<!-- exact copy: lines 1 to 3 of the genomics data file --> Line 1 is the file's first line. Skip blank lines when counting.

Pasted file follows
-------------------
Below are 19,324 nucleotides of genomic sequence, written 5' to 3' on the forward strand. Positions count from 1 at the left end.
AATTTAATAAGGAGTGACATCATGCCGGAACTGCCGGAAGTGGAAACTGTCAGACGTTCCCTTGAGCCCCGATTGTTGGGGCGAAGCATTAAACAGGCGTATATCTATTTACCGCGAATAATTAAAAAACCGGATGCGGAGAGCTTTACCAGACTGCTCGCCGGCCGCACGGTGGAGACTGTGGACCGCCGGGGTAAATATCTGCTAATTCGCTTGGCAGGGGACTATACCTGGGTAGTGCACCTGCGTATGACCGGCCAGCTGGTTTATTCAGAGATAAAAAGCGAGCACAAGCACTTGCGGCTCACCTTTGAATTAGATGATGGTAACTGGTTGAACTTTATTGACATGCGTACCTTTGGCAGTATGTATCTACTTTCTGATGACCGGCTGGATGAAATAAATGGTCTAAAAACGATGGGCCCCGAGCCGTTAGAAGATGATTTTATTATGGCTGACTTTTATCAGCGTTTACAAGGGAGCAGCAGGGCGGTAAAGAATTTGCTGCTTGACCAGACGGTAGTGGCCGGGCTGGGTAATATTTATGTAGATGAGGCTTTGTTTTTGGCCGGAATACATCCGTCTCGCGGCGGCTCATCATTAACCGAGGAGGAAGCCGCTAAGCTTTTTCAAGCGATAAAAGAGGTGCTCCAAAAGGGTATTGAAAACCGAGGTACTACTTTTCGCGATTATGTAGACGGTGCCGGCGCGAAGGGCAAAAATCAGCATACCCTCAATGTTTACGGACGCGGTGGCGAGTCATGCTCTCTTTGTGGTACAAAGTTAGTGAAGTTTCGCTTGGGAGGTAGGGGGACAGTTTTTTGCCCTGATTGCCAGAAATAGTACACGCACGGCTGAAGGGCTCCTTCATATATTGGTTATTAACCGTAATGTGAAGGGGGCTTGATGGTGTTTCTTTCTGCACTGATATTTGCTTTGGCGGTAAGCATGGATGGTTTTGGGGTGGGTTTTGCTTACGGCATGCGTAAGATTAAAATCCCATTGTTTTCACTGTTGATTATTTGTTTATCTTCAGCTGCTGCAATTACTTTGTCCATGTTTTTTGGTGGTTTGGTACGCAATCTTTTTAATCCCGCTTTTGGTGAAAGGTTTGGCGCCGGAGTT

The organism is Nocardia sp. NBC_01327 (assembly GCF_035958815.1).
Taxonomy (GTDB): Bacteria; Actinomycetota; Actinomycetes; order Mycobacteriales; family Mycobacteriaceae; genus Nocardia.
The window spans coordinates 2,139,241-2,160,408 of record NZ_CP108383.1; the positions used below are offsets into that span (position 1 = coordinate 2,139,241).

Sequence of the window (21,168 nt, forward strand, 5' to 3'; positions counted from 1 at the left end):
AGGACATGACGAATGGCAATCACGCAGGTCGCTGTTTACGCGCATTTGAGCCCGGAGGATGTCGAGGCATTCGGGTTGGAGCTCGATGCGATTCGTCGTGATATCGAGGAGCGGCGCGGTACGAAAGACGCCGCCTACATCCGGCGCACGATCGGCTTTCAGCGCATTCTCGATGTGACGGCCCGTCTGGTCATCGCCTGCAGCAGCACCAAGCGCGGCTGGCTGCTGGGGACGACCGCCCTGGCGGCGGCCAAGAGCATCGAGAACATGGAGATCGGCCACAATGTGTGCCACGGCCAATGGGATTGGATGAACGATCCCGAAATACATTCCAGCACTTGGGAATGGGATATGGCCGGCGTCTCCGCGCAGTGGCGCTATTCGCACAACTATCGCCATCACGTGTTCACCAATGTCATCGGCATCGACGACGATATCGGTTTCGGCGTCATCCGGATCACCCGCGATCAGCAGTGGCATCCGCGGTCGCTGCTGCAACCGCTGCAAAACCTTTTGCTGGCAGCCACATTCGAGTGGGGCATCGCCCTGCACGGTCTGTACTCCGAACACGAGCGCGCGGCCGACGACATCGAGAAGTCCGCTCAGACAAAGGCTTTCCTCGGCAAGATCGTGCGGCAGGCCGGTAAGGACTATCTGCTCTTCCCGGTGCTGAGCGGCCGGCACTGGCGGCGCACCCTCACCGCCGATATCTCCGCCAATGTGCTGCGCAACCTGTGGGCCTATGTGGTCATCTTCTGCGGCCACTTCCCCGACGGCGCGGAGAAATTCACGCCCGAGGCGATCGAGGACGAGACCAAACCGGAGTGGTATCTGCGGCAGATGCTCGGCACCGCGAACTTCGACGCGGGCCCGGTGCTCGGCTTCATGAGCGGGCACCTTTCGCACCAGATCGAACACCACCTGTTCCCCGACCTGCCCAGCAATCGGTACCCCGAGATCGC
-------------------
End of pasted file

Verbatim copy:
Below are 19,324 nucleotides of genomic sequence, written 5' to 3' on the forward strand. Positions count from 1 at the left end.
AATTTAATAAGGAGTGACATCATGCCGGAACTGCCGGAAGTGGAAACTGTCAGACGTTCCCTTGAGCCCCGATTGTTGGGGCGAAGCATTAAACAGGCGTATATCTATTTACCGCGAATAATTAAAAAACCGGATGCGGAGAGCTTTACCAGACTGCTCGCCGGCCGCACGGTGGAGACTGTGGACCGCCGGGGTAAATATCTGCTAATTCGCTTGGCAGGGGACTATACCTGGGTAGTGCACCTGCGTATGACCGGCCAGCTGGTTTATTCAGAGATAAAAAGCGAGCACAAGCACTTGCGGCTCACCTTTGAATTAGATGATGGTAACTGGTTGAACTTTATTGACATGCGTACCTTTGGCAGTATGTATCTACTTTCTGATGACCGGCTGGATGAAATAAATGGTCTAAAAACGATGGGCCCCGAGCCGTTAGAAGATGATTTTATTATGGCTGACTTTTATCAGCGTTTACAAGGGAGCAGCAGGGCGGTAAAGAATTTGCTGCTTGACCAGACGGTAGTGGCCGGGCTGGGTAATATTTATGTAGATGAGGCTTTGTTTTTGGCCGGAATACATCCGTCTCGCGGCGGCTCATCATTAACCGAGGAGGAAGCCGCTAAGCTTTTTCAAGCGATAAAAGAGGTGCTCCAAAAGGGTATTGAAAACCGAGGTACTACTTTTCGCGATTATGTAGACGGTGCCGGCGCGAAGGGCAAAAATCAGCATACCCTCAATGTTTACGGACGCGGTGGCGAGTCATGCTCTCTTTGTGGTACAAAGTTAGTGAAGTTTCGCTTGGGAGGTAGGGGGACAGTTTTTTGCCCTGATTGCCAGAAATAGTACACGCACGGCTGAAGGGCTCCTTCATATATTGGTTATTAACCGTAATGTGAAGGGGGCTTGATGGTGTTTCTTTCTGCACTGATATTTGCTTTGGCGGTAAGCATGGATGGTTTTGGGGTGGGTTTTGCTTACGGCATGCGTAAGATTAAAATCCCATTGTTTTCACTGTTGATTATTTGTTTATCTTCAGCTGCTGCAATTACTTTGTCCATGTTTTTTGGTGGTTTGGTACGCAATCTTTTTAATCCCGCTTTTGGTGAAAGGTTTGGCGCCGGAGTT

The organism is Nocardia sp. NBC_01327 (assembly GCF_035958815.1).